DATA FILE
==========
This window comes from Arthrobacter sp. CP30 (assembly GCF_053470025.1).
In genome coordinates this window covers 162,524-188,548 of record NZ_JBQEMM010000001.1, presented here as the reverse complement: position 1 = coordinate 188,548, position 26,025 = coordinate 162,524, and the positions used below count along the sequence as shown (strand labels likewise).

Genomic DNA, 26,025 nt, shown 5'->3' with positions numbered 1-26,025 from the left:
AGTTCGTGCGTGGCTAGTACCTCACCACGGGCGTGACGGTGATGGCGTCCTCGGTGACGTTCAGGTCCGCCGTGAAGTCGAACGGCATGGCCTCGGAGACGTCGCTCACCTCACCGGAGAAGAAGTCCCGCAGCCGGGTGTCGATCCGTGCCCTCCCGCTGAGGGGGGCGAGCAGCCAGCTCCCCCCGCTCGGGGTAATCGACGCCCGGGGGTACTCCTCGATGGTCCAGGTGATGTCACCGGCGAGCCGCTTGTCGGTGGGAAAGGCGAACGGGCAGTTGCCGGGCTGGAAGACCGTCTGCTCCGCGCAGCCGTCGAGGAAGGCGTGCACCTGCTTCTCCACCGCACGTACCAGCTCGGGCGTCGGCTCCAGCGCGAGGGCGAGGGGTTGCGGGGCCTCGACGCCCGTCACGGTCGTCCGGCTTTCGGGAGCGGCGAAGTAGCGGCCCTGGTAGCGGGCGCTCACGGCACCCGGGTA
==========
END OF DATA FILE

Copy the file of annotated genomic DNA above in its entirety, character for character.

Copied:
This window comes from Arthrobacter sp. CP30 (assembly GCF_053470025.1).
In genome coordinates this window covers 162,524-188,548 of record NZ_JBQEMM010000001.1, presented here as the reverse complement: position 1 = coordinate 188,548, position 26,025 = coordinate 162,524, and the positions used below count along the sequence as shown (strand labels likewise).

Genomic DNA, 26,025 nt, shown 5'->3' with positions numbered 1-26,025 from the left:
AGTTCGTGCGTGGCTAGTACCTCACCACGGGCGTGACGGTGATGGCGTCCTCGGTGACGTTCAGGTCCGCCGTGAAGTCGAACGGCATGGCCTCGGAGACGTCGCTCACCTCACCGGAGAAGAAGTCCCGCAGCCGGGTGTCGATCCGTGCCCTCCCGCTGAGGGGGGCGAGCAGCCAGCTCCCCCCGCTCGGGGTAATCGACGCCCGGGGGTACTCCTCGATGGTCCAGGTGATGTCACCGGCGAGCCGCTTGTCGGTGGGAAAGGCGAACGGGCAGTTGCCGGGCTGGAAGACCGTCTGCTCCGCGCAGCCGTCGAGGAAGGCGTGCACCTGCTTCTCCACCGCACGTACCAGCTCGGGCGTCGGCTCCAGCGCGAGGGCGAGGGGTTGCGGGGCCTCGACGCCCGTCACGGTCGTCCGGCTTTCGGGAGCGGCGAAGTAGCGGCCCTGGTAGCGGGCGCTCACGGCACCCGGGTA